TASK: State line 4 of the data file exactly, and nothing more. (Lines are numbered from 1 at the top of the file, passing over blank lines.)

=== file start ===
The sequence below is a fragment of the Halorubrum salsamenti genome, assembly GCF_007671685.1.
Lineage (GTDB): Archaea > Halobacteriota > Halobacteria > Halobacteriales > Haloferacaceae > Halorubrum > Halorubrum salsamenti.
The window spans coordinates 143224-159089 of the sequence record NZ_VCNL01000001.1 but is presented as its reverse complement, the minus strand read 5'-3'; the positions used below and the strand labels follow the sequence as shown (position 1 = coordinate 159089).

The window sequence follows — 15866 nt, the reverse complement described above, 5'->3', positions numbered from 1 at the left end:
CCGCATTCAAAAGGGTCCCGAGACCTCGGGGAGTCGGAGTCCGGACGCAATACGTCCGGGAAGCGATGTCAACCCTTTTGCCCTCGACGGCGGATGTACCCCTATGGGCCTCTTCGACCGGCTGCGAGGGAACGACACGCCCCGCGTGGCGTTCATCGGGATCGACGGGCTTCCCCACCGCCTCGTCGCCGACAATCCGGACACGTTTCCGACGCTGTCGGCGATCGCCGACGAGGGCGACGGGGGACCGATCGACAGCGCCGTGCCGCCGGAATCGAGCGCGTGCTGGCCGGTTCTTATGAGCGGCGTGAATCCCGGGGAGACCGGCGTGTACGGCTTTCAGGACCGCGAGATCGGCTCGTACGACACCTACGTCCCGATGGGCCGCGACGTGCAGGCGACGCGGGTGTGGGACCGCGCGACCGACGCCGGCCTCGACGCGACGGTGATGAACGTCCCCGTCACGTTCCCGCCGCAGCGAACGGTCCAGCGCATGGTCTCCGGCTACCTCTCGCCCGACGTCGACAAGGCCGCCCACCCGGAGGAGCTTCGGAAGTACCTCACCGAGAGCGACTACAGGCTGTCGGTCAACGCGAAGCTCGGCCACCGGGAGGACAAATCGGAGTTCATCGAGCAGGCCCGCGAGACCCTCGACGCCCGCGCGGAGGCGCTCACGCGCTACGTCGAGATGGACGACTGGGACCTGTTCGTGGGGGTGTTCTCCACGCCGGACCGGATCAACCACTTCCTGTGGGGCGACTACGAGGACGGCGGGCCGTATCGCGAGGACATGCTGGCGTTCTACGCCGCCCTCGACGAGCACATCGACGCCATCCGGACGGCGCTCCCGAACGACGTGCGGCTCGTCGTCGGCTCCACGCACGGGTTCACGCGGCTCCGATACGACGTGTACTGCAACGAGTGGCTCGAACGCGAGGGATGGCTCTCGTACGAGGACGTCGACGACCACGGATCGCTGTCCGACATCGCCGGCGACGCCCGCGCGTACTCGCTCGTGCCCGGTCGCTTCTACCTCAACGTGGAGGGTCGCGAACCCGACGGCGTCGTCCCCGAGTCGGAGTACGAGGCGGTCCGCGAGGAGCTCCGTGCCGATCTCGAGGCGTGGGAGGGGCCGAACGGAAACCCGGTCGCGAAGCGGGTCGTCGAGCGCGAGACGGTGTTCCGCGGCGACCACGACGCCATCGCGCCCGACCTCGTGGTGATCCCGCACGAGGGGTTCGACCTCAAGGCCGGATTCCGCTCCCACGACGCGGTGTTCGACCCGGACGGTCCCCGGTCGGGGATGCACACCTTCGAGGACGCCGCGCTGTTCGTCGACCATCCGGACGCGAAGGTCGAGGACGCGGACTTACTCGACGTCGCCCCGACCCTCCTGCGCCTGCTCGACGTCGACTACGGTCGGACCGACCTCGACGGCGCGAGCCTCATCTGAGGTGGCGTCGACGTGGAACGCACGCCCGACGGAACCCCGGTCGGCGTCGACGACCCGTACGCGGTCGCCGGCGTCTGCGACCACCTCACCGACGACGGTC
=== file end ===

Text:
The window sequence follows — 15866 nt, the reverse complement described above, 5'->3', positions numbered from 1 at the left end: